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How's this: the sun-drenched hills of Sicily are a lush and vibrant palette of color and history...? Naw - too cliché.

How about: imprinted in the verdant terraces of Sicily is the complex Character of a hybrid of cultures - ugh - way too high brow. I know, simple and direct - sicily is pretty, friendly, and it smells good.

How do you capture the look, feel, color - even fragrance - of a place like Sicily? 22 aspiring travel writers and photojournalists from the university of Massachusettss were given that assignment recently. Reporter and travel writer Pippin Ross was invited to go along to offer a bit of seasoned guidance to the students. Instead,she learned a few things about herself as both a traveler and writer. And came to the realization sometimes the only way to describe the color blue is with the word blue.

Feature: Blue Sicily

by Pippen Ross (5/11/2001)

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First, a few introductions...

That's the sound of a moderately comfortable bus. The windowed pod where we spent lots of time in a full-throttle tour of Sicily, the t-bone steak-shaped island off of Italy's toe.

B.J.: "It's a hard rule but if you've heard it before, it's Probably a cliché."
That's journalism professor B. J. Roche. Her job is to help her 22 students find their inspiration for a 3000 word travel essay on some aspect of a country of dizzying content.

Representing the visual side is photojournalism professor Rick Newton.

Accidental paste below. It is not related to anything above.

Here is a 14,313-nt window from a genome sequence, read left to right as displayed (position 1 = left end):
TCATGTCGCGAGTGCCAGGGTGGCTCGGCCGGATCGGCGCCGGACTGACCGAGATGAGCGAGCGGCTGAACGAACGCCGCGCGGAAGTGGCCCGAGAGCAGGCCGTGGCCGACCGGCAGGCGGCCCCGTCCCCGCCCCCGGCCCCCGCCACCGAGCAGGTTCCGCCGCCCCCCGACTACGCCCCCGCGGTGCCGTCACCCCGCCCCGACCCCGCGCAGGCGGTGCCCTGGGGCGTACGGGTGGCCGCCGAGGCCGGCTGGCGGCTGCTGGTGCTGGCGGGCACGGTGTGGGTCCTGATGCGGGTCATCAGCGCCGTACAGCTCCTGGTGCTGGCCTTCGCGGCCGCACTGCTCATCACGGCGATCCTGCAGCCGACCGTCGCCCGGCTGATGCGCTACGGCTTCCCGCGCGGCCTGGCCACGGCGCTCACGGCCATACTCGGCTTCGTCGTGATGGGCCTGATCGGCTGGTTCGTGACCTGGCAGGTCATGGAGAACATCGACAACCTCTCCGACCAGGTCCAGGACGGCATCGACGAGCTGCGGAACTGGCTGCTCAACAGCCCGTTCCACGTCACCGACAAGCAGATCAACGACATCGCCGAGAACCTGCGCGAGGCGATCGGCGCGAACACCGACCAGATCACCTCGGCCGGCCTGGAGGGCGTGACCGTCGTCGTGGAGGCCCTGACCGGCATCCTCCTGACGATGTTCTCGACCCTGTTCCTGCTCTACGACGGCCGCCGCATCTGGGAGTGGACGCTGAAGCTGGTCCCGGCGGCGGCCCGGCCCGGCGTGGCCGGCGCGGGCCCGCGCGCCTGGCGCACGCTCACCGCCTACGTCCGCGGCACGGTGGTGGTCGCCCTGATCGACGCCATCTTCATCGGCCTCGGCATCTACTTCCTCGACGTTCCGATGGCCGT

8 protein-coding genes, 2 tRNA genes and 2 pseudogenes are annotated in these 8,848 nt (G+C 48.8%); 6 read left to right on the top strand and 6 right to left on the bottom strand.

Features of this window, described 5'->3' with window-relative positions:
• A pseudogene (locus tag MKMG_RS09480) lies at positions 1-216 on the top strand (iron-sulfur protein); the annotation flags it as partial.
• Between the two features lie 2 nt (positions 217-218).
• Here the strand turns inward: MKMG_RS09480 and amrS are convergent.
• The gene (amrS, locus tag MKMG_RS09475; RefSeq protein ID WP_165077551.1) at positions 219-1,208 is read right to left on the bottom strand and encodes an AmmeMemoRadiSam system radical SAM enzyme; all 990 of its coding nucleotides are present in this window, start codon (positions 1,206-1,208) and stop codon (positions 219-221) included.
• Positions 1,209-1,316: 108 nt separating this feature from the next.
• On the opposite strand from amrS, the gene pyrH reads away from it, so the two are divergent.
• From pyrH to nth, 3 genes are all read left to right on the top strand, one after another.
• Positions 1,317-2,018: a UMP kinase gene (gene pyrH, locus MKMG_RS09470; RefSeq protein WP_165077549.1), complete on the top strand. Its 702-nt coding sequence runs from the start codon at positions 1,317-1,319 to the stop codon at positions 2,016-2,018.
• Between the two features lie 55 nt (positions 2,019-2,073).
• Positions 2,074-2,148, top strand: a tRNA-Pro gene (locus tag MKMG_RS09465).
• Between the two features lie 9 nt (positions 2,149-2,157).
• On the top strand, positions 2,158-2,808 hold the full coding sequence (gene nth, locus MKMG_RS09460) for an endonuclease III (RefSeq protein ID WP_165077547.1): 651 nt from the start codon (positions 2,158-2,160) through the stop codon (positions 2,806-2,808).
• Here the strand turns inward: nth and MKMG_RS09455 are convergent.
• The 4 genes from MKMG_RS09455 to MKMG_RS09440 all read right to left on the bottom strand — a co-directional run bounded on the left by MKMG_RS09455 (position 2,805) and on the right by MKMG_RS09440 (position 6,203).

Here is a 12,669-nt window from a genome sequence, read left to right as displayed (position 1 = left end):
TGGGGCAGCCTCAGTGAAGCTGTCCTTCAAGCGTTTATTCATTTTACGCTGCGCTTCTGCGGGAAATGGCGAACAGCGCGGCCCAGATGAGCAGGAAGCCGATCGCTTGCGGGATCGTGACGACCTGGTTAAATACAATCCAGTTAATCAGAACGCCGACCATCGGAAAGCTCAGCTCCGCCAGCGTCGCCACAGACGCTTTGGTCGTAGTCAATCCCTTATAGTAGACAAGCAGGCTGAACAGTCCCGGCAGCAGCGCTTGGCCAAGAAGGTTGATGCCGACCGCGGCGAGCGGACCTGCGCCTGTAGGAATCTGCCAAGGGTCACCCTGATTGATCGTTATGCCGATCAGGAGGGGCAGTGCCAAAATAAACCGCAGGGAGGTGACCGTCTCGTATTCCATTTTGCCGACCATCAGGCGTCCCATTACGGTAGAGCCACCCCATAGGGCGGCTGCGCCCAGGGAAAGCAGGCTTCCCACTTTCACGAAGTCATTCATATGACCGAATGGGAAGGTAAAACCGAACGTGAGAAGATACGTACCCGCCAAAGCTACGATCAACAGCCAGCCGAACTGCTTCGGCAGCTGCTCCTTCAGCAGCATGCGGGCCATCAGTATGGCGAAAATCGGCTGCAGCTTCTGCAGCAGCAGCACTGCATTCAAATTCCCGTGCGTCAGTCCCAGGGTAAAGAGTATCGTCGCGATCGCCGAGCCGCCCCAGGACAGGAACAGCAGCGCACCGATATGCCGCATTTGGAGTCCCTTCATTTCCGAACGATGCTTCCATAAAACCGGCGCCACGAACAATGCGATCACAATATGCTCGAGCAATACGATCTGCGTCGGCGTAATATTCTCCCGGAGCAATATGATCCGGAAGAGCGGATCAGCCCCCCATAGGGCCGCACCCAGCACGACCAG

Rick: "Let me pass around the map. Today's route is appropriately marked by the color blue, sky blue..."
Along for the ride were an oddball assortment of so-called distinguished mentors.
Pippen: "What if I mentor badly?"
Rick: "Then you have your conscience to deal with."
Despite our disparate ages, interests, and life experiences, it was clear from the outset this group had two goals in common: A good time and a good story.

Our days had the pace of a Tarantela - the beloved and frenetic Italian folkdance. In reality the backdrop was mostly cheesy Italian pop music.

Each morning, we'd board the bus to make frequent stops to soak up the sights, inhale food and wine, and try - sometimes in vain - to reject cliché's that came to mind touring Sicily's sumptutous sun-dappled hills - see? This packed schedule is apparently typical of the group tour - what is not is to have each member of the group on a quest to find their own unique angle. To Rick, that meant - limited time permitting - plunging into the culture.

Rick: "I try to discourage long lenses, because it encourages that cowardly act of photographing someone from across the street without their knowledge."
As we disgorged at each location, the students would stream into the piazza, the hillside, the temple. Snapping pictures and scribbling in their journals, buffeted between prose and pictures. B.J. hounded them to translate what they saw into words.
B.J.: "Everybody ready to describe the color blue? What blue? We need some descriptions of what you saw today..."
The students weren't really ready to describe the word blue - many of them first-time travelers, they were enthralled by the things you just don't see at home: the chaotic outdoor market, bidets, the way Italian men ogle as if you're a piece of poultry: breast, thigh, tail,neck, beak.
Students: "Ohhhhhh, stop the bus!"
Sighting a sheep herd with an actual shepherd, they clamored to stop the bus.